The ‘On-Ramp’ and ‘Continuum’ of Corporate Volunteering
Wednesday, 24th September 2014 at 10:26 am
Microvolunteering and progressive pathways in corporate volunteering programs will lure the millennial workforce as they seek out opportunities to make a difference, an international expert has told a Melbourne workshop.
Mei Cobb, Director of Volunteer & Employee Engagement at community development organisation, United Way Worldwide told an audience of Not for Profit and business representatives that emerging trends in corporate volunteering gave employees the chance to build on their past volunteering experiences.
She said that this was particularly pertinent to millennials, who would play a key role in shaping corporate volunteering in times to come.
“If we want long-term sustained change and impact, money’s incredibly important…but if we don’t engage people, if we don’t have people involved in it, there won’t be lasting change,” Cobb said.
“By 2025 [millennials] will be the largest part of the workforce. They’re a bit different in what they been exposed to, what they’ve dealt with.
“They love microvolunteering as a starting point. It’s a simple thing but you’ve piqued their interest…I see that as an ‘on ramp’.”
“It is on the uptake. It’s definitely something that folks are thinking about.
“It’s something you can do while you’re waiting for the train….to support someone. It’s a challenge in that, does it all really add up? Is it a way about engaging people and thinking up new things? I don’t know, we shall see.”
Cobb said it was particularly important that millennials were able to build on those initial experiences to satisfy their tendencies towards leadership and group work.
“The thing millennials are keen about is that they like to collaborate in groups. They see different entry points, the ‘continuum’.
“Remember the continuum!” It’s one the pluses of having a strategic plan around how you move people through this,” she said.
“[After microvolunteering] they love the idea then of moving to one-time volunteering events. They love to get involved, be in groups. I think there’s a way to move from one-time onto a team, and then regular volunteering.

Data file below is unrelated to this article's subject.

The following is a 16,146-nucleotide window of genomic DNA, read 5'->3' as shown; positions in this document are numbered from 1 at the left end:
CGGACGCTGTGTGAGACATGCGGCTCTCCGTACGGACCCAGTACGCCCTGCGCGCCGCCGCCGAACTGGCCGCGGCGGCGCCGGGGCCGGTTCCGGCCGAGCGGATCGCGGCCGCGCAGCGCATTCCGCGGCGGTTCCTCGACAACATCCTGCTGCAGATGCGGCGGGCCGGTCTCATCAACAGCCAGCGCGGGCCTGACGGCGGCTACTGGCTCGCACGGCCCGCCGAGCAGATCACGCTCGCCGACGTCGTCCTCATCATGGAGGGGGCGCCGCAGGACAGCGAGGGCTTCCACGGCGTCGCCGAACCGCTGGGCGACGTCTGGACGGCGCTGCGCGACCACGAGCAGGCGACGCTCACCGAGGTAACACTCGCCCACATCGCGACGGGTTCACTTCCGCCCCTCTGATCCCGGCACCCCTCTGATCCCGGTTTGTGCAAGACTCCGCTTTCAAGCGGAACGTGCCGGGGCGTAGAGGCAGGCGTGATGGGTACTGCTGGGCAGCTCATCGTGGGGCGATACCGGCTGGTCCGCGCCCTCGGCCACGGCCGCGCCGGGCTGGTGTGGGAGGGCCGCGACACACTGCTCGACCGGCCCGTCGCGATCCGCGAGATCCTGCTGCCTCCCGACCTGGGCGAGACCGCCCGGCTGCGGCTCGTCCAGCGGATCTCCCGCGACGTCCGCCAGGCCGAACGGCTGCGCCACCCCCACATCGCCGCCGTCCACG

“They also love the idea of leadership roles- they just sort of see that as the way for them."
Cobb said millennials had noted volunteering through work as a top reason for job satisfaction, and that it could be key in effective talent recruitment.
She spoke of programs offered by professional services firm Deloitte, where millennials in tertiary education were given the opportunity to undertake an ‘alternative Spring Break’ volunteering alongside Deloitte employees.
“It’s really a mechanism to recruit new employees. There’s a whole array of motivations. a slew of reasons of why you’re doing it from the business side,” she said. “Where it’s aligned or integrated with HR is an important piece.”
“I think it’s really, really important to be strategic…you need to have a plans and be thoughtful around it. Does it make sense that these are the types of things we’re doing? Knowing your goal is important.
“People come to their volunteering activities with a variety of different motivations. It doesn’t mean you have to have endless opportunities, but some opportunities for folks to be engaged with it.
“The landscape of employee volunteering is diverse. It’s very transactional, to very relational. It’s very episodic.
“It’s more than the act of delivering a critical service. It really is a way to engage your employees, a service…to be part of a movement.
“You have to invest in it as well to get the ROI you want to have. I wouldn’t treat volunteering just as an employee benefit,” Cobb said.
During the the workshop, hosted in conjunction with wealth management company AMP,Cobb addressed four trends she said were shaping corporate volunteering globally:
- Skilled Volunteering
- Measuring Social Value
- Value to Business
The event preceded the Sydney leg of her Australian visit with United Way, which is the world’s largest privately funded Not for Profit, with over 1,100 branches in North America with 1,800 worldwide in 41 countries.
In Australia, 3000 United Way volunteers support 300 community organisations, focused on three key areas: Education, Health and Income.